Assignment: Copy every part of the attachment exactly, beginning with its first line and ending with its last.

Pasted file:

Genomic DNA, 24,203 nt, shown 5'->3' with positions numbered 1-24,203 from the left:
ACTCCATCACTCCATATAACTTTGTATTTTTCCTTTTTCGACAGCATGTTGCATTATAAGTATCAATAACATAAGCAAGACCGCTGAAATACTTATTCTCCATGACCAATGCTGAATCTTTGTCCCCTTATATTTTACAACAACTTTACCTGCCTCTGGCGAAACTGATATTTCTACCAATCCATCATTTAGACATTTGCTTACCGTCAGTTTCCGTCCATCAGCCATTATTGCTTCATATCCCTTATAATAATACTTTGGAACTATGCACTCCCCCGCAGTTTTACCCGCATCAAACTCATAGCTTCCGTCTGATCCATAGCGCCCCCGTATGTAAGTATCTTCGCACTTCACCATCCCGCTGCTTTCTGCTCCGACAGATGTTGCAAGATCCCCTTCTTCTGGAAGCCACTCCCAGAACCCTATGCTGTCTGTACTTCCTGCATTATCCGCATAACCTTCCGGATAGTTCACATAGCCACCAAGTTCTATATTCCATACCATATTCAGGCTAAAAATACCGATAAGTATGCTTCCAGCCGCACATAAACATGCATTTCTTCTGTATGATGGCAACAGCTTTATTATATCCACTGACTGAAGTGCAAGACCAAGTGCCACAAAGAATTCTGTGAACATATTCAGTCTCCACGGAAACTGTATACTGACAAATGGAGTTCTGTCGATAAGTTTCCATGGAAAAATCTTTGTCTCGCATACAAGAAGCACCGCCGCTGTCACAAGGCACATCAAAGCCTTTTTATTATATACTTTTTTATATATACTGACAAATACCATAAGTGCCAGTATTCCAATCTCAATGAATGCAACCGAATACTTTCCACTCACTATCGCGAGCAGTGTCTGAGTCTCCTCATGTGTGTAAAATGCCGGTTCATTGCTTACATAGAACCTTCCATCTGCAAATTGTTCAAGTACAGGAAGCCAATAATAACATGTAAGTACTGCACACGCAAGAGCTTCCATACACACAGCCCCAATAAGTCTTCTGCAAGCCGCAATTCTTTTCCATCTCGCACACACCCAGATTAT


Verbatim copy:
Genomic DNA, 24,203 nt, shown 5'->3' with positions numbered 1-24,203 from the left:
ACTCCATCACTCCATATAACTTTGTATTTTTCCTTTTTCGACAGCATGTTGCATTATAAGTATCAATAACATAAGCAAGACCGCTGAAATACTTATTCTCCATGACCAATGCTGAATCTTTGTCCCCTTATATTTTACAACAACTTTACCTGCCTCTGGCGAAACTGATATTTCTACCAATCCATCATTTAGACATTTGCTTACCGTCAGTTTCCGTCCATCAGCCATTATTGCTTCATATCCCTTATAATAATACTTTGGAACTATGCACTCCCCCGCAGTTTTACCCGCATCAAACTCATAGCTTCCGTCTGATCCATAGCGCCCCCGTATGTAAGTATCTTCGCACTTCACCATCCCGCTGCTTTCTGCTCCGACAGATGTTGCAAGATCCCCTTCTTCTGGAAGCCACTCCCAGAACCCTATGCTGTCTGTACTTCCTGCATTATCCGCATAACCTTCCGGATAGTTCACATAGCCACCAAGTTCTATATTCCATACCATATTCAGGCTAAAAATACCGATAAGTATGCTTCCAGCCGCACATAAACATGCATTTCTTCTGTATGATGGCAACAGCTTTATTATATCCACTGACTGAAGTGCAAGACCAAGTGCCACAAAGAATTCTGTGAACATATTCAGTCTCCACGGAAACTGTATACTGACAAATGGAGTTCTGTCGATAAGTTTCCATGGAAAAATCTTTGTCTCGCATACAAGAAGCACCGCCGCTGTCACAAGGCACATCAAAGCCTTTTTATTATATACTTTTTTATATATACTGACAAATACCATAAGTGCCAGTATTCCAATCTCAATGAATGCAACCGAATACTTTCCACTCACTATCGCGAGCAGTGTCTGAGTCTCCTCATGTGTGTAAAATGCCGGTTCATTGCTTACATAGAACCTTCCATCTGCAAATTGTTCAAGTACAGGAAGCCAATAATAACATGTAAGTACTGCACACGCAAGAGCTTCCATACACACAGCCCCAATAAGTCTTCTGCAAGCCGCAATTCTTTTCCATCTCGCACACACCCAGATTAT